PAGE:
1855 - Harney sent to make peace with Indians

An artists depiction of the Battle of Ash Hollow.

        Declaring "By God, I'm for battle - no peace,"  General Harney (below) leads his troops west and soon surrounds the Brule leader, Little Thunder, at Blue Water Creek, north of Ash Hollow near the North Platte River.  Harney's aggression gave the Sioux little choice but to respond with violent resistance.

         On Sept. 3, the Sioux learned the power of the US military when Harney destroyed Little Thunder's camp, rounded up 70 hostages of women and children, and then moved on to challenge other groups who had been called in by the new agent for the Upper Platte, Thomas S. Twiss, for a peace council.  That peace, Harney declared, would only come after they had given up "the murderers" who attached a mail wagon near Fort Laramie.


        These and other encounters with Harney, seemingly unprovoked, taught the western tribes that despite the peaceful coexistence promised in the 1851 treaty at Horse Creek, the White Man's Medicine Trail (the Oregon Trail) was to be regarded as belonging exclusively to the white nation.  At a council with the Sioux in March 1856, Harney, who regarded Horse Creek as amounting to nothing more than  "molasses and crackers,' issued his own ultimatum: "The Indians must not obstruct or lurk in the vicinity of roads traveled by whites."

          He conducted a council on Nov. 9 at Fort Pierre, telling the Indians that warfare against the Sioux would be halted only if all demands of the government were accepted.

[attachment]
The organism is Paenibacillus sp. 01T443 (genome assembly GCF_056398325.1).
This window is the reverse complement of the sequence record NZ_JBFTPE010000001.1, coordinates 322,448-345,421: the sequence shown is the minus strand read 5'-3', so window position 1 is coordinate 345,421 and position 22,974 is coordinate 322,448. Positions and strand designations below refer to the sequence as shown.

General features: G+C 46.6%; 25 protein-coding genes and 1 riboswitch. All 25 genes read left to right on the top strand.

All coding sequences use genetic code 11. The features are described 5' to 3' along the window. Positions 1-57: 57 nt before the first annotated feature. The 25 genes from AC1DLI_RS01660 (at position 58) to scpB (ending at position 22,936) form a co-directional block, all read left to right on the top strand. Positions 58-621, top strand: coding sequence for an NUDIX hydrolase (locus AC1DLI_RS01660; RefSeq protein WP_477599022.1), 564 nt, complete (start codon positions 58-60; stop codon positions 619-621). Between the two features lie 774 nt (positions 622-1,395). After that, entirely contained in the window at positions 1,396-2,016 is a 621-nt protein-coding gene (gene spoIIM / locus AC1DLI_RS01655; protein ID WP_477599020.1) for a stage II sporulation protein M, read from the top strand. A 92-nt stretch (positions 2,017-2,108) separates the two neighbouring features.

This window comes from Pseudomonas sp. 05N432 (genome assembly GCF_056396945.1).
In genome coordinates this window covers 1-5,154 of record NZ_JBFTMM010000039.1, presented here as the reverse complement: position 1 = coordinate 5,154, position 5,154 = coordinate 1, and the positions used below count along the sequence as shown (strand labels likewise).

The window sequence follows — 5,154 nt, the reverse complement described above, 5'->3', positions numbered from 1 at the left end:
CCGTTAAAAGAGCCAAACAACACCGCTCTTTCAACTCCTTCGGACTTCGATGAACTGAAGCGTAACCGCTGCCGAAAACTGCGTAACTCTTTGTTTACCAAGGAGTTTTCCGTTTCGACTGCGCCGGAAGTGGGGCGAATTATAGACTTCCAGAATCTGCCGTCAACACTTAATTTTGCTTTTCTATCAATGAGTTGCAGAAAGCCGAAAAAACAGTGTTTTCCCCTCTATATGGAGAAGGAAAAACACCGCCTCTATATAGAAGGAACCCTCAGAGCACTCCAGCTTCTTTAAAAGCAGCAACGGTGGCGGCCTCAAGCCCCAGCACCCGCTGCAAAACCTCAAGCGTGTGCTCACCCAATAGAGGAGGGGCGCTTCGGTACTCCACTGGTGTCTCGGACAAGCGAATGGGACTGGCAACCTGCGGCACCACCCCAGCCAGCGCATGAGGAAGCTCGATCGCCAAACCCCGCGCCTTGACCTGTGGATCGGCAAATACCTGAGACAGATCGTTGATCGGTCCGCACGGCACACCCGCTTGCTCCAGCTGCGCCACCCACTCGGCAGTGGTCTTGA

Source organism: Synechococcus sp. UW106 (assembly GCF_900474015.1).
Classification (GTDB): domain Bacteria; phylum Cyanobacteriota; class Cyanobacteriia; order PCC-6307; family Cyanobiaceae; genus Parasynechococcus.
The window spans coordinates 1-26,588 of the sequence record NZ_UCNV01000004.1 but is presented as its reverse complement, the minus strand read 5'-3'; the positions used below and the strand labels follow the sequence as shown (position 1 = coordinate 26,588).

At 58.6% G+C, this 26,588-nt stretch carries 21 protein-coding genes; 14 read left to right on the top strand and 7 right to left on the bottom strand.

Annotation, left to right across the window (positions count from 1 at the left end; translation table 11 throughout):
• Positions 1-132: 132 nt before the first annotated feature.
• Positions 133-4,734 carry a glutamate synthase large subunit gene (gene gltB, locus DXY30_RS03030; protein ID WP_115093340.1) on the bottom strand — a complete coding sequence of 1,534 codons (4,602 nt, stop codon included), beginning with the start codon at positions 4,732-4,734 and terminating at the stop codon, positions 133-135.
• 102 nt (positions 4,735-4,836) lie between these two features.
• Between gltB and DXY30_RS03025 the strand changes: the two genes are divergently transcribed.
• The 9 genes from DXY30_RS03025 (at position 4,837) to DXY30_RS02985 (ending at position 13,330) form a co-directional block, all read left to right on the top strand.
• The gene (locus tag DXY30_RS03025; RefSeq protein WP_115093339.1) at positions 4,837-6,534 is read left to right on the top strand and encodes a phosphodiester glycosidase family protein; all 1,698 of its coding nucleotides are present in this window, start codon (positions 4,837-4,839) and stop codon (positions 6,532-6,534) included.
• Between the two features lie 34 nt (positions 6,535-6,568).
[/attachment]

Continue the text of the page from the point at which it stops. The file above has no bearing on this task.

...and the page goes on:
Enboldended by Harney's strong showing, Congress continued to appropriate money for new roads that would now be "built through the territories purely as aids to their development and settlement," despite the fact that just three years earlier, Congress had ratified a treaty that formally recognized the Indians as the titled owners of that land. 

         Harney's massacre of Little Thunder's band is among the first 'post Laramie massacre's' that would mark the U.S.'s official policy toward the 'savages' of the plains. "Though hailed as a great victory and an additional plume in Harney's crest of fame," wrote one historian,  "the battle of Ash Hollow was a shameful affair, unworthy of American arms and a disgrace to the officer who planned and executed it…the opportunity was not given (the Indians to surrender) and the massacre which ensued was as needless and barbarous as any which the Dakotas have at any time visited upon the white people."

          In July, a treaty approved by Comanche, Apache and Kiowa, reaches Washington.  But things were not going well for their neighbors to the north, the Arapaho and Cheyenne.  The time was not far distant when the buffalo would cease to exist, and with the buffalo gone, relations with the tribes would take a dramatic turn for the worse.  (see profile in People)

        Reflecting on his many years of service in Indian Country at the end of his long career, General Harney told Congress that he never knew an Indian leader to break his word.